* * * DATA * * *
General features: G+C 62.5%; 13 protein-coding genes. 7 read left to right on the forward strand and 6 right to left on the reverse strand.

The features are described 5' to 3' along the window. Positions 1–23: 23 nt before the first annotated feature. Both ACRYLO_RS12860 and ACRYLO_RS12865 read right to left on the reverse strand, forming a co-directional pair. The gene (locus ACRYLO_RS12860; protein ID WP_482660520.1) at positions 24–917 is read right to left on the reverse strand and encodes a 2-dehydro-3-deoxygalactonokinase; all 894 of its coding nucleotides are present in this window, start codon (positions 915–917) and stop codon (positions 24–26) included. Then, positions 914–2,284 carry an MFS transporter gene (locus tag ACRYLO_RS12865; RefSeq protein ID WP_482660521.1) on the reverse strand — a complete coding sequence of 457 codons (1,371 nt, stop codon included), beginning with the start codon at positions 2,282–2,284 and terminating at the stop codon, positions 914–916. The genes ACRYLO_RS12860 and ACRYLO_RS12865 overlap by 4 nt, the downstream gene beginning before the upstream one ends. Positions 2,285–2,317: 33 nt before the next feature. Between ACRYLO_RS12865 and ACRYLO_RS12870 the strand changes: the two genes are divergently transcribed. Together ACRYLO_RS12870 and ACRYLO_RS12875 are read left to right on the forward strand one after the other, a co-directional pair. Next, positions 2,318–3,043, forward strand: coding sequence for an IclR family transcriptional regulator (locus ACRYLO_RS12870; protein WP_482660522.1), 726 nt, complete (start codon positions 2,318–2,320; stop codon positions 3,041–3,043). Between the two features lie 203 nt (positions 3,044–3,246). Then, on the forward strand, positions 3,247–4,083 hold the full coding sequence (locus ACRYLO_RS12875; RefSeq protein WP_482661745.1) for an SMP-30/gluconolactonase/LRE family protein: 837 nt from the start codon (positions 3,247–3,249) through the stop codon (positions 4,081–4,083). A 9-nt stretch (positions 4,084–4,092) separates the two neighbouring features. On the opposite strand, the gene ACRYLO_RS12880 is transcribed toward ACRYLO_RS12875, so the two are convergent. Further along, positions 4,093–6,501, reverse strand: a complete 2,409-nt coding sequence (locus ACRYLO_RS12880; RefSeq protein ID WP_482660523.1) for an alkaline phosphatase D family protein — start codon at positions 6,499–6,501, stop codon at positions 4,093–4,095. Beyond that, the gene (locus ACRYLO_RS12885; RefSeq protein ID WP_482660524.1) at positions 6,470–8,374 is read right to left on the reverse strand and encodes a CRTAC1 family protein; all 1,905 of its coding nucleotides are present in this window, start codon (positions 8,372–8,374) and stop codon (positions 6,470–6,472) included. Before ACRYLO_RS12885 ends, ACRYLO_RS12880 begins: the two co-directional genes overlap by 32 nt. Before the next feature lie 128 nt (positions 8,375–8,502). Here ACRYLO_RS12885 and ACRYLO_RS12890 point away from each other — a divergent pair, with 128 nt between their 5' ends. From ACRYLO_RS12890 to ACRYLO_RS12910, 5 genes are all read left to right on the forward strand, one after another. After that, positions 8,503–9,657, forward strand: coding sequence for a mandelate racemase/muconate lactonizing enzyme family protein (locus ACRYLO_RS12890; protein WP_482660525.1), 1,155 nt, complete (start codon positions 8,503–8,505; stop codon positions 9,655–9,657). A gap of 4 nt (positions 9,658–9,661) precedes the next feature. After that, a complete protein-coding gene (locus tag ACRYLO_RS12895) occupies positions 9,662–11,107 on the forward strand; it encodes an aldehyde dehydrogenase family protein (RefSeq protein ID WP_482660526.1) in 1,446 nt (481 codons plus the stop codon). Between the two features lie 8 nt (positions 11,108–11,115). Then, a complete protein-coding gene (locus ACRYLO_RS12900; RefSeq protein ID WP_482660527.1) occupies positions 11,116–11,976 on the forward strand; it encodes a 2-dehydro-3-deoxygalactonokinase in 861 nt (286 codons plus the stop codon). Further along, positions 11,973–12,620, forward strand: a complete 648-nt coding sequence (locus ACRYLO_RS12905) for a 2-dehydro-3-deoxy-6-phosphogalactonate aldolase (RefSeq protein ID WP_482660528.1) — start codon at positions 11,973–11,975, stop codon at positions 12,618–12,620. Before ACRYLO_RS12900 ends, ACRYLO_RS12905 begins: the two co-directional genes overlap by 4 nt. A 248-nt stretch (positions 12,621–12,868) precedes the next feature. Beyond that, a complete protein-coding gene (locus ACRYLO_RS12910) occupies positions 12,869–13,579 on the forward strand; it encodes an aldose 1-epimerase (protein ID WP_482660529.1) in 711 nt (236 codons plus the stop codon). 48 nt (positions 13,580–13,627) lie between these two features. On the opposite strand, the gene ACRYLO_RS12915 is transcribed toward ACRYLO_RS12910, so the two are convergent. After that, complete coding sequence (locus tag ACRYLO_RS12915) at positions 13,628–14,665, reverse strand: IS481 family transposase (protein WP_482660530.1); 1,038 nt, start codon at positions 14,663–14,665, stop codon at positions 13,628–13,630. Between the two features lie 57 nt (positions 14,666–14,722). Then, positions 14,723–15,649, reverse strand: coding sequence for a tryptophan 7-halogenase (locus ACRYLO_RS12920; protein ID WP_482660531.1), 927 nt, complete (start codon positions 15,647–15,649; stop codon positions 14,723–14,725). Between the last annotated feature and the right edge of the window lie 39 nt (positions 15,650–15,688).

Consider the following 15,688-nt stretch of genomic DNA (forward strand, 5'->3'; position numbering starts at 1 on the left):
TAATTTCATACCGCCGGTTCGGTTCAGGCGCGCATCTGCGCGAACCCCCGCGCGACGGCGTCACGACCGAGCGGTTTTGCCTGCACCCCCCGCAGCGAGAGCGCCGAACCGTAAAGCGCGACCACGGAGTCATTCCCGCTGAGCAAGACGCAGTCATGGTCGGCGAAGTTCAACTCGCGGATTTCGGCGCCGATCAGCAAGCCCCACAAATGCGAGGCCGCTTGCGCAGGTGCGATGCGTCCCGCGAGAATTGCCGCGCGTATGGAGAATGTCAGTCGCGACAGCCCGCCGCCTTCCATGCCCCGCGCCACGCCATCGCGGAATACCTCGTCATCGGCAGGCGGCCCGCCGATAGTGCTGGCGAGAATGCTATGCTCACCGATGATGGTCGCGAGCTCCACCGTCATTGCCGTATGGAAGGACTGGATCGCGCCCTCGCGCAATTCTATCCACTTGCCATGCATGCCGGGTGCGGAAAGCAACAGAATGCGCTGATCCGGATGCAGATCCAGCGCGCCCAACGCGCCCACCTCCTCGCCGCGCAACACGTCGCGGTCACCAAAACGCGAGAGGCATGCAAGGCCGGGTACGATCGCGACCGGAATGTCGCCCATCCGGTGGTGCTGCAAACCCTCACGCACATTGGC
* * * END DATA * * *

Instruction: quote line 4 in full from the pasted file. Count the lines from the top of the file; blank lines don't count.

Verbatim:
TAATTTCATACCGCCGGTTCGGTTCAGGCGCGCATCTGCGCGAACCCCCGCGCGACGGCGTCACGACCGAGCGGTTTTGCCTGCACCCCCCGCAGCGAGAGCGCCGAACCGTAAAGCGCGACCACGGAGTCATTCCCGCTGAGCAAGACGCAGTCATGGTCGGCGAAGTTCAACTCGCGGATTTCGGCGCCGATCAGCAAGCCCCACAAATGCGAGGCCGCTTGCGCAGGTGCGATGCGTCCCGCGAGAATTGCCGCGCGTATGGAGAATGTCAGTCGCGACAGCCCGCCGCCTTCCATGCCCCGCGCCACGCCATCGCGGAATACCTCGTCATCGGCAGGCGGCCCGCCGATAGTGCTGGCGAGAATGCTATGCTCACCGATGATGGTCGCGAGCTCCACCGTCATTGCCGTATGGAAGGACTGGATCGCGCCCTCGCGCAATTCTATCCACTTGCCATGCATGCCGGGTGCGGAAAGCAACAGAATGCGCTGATCCGGATGCAGATCCAGCGCGCCCAACGCGCCCACCTCCTCGCCGCGCAACACGTCGCGGTCACCAAAACGCGAGAGGCATGCAAGGCCGGGTACGATCGCGACCGGAATGTCGCCCATCCGGTGGTGCTGCAAACCCTCACGCACATTGGC